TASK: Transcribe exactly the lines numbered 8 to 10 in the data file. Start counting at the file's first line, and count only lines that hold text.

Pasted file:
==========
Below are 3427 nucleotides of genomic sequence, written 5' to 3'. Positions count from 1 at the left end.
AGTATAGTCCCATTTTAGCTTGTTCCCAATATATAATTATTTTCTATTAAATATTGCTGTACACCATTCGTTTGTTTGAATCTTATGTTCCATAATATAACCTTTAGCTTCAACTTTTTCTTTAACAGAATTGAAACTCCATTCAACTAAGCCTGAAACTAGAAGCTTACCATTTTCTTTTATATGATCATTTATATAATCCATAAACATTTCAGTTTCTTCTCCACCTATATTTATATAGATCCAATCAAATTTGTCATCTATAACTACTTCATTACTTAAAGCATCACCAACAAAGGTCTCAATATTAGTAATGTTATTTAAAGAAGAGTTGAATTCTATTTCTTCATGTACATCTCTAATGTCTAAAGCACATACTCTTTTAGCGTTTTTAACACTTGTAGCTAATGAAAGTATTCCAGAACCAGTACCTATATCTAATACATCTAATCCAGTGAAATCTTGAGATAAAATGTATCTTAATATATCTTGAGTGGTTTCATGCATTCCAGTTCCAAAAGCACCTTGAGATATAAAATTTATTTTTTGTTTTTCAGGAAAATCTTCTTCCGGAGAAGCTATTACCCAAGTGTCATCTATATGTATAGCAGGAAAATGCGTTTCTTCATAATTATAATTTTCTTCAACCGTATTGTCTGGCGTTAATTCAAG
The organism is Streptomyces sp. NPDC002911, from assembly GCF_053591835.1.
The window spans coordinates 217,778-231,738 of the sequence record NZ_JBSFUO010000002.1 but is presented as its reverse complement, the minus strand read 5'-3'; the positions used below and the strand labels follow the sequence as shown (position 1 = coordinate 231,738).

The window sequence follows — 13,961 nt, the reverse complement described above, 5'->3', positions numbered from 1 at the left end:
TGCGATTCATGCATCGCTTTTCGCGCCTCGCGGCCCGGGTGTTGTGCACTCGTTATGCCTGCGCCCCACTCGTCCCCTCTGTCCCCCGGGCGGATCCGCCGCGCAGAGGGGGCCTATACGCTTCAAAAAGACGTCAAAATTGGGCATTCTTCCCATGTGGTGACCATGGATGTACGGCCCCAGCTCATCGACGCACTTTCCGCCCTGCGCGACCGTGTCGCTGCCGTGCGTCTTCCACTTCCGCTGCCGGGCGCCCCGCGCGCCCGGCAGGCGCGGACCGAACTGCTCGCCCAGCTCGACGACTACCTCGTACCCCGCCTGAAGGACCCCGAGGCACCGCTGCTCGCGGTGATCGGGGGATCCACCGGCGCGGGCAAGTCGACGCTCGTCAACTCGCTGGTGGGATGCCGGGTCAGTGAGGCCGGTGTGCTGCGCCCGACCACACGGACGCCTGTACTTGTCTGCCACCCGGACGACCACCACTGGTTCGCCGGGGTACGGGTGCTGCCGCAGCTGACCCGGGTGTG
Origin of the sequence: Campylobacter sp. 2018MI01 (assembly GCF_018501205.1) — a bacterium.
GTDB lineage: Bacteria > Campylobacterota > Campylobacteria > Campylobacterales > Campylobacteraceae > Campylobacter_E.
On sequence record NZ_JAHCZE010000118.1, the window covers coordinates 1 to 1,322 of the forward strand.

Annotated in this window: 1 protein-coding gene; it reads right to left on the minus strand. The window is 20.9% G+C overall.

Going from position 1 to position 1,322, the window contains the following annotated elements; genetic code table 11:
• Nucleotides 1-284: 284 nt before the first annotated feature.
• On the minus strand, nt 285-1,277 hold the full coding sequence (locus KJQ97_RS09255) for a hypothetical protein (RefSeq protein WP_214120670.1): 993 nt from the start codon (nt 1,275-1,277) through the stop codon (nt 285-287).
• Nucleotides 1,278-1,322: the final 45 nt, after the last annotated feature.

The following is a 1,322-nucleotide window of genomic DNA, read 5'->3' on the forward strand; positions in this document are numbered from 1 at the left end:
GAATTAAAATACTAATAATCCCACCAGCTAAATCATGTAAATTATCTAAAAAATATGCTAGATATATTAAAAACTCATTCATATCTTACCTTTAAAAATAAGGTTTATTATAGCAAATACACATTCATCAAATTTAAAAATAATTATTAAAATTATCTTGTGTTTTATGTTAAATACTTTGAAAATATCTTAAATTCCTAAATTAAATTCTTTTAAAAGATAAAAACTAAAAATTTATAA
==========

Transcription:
GTDB lineage: Bacteria > Campylobacterota > Campylobacteria > Campylobacterales > Campylobacteraceae > Campylobacter_E.
On sequence record NZ_JAHCZE010000118.1, the window covers coordinates 1 to 1,322 of the forward strand.

Annotated in this window: 1 protein-coding gene; it reads right to left on the minus strand. The window is 20.9% G+C overall.